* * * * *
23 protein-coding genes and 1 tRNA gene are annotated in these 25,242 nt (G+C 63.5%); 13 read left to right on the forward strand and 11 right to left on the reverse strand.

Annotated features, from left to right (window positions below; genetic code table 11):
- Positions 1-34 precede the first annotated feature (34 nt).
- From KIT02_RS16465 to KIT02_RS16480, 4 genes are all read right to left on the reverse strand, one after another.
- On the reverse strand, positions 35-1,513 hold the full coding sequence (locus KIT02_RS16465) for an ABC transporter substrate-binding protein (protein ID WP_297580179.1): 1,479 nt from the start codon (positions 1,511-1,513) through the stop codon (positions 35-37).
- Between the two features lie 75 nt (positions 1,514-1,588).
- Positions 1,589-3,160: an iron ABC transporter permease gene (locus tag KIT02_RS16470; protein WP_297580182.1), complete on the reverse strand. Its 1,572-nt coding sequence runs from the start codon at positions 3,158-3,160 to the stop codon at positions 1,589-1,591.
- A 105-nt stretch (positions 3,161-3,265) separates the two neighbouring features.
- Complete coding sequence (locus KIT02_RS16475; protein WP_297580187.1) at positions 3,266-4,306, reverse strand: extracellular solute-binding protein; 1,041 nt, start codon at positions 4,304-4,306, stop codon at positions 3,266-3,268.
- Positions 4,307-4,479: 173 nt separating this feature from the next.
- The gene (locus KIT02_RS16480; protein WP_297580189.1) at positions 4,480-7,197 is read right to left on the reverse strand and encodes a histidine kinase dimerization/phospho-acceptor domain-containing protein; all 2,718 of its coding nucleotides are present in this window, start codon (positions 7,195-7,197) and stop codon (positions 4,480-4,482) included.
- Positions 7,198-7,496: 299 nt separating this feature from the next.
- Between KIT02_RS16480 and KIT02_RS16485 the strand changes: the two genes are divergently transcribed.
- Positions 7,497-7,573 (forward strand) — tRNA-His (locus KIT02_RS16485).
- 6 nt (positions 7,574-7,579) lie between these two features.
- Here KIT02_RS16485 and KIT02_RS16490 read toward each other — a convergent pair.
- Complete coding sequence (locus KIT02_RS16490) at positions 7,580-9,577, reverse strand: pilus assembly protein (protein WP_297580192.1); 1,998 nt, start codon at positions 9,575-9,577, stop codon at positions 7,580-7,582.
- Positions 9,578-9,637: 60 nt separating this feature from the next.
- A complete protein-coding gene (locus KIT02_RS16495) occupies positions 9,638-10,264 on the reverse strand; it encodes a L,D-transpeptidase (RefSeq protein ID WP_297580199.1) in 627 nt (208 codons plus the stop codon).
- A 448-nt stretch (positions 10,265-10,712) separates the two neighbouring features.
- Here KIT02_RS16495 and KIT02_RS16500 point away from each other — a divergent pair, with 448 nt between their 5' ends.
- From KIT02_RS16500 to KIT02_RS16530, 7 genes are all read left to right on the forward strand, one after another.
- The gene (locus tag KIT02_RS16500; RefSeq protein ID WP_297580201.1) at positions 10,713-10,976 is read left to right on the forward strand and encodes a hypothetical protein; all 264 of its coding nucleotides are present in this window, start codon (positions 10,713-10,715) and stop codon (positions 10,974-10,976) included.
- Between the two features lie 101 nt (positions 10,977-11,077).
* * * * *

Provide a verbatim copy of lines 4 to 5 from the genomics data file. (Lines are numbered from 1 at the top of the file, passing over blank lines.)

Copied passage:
- From KIT02_RS16465 to KIT02_RS16480, 4 genes are all read right to left on the reverse strand, one after another.
- On the reverse strand, positions 35-1,513 hold the full coding sequence (locus KIT02_RS16465) for an ABC transporter substrate-binding protein (protein ID WP_297580179.1): 1,479 nt from the start codon (positions 1,511-1,513) through the stop codon (positions 35-37).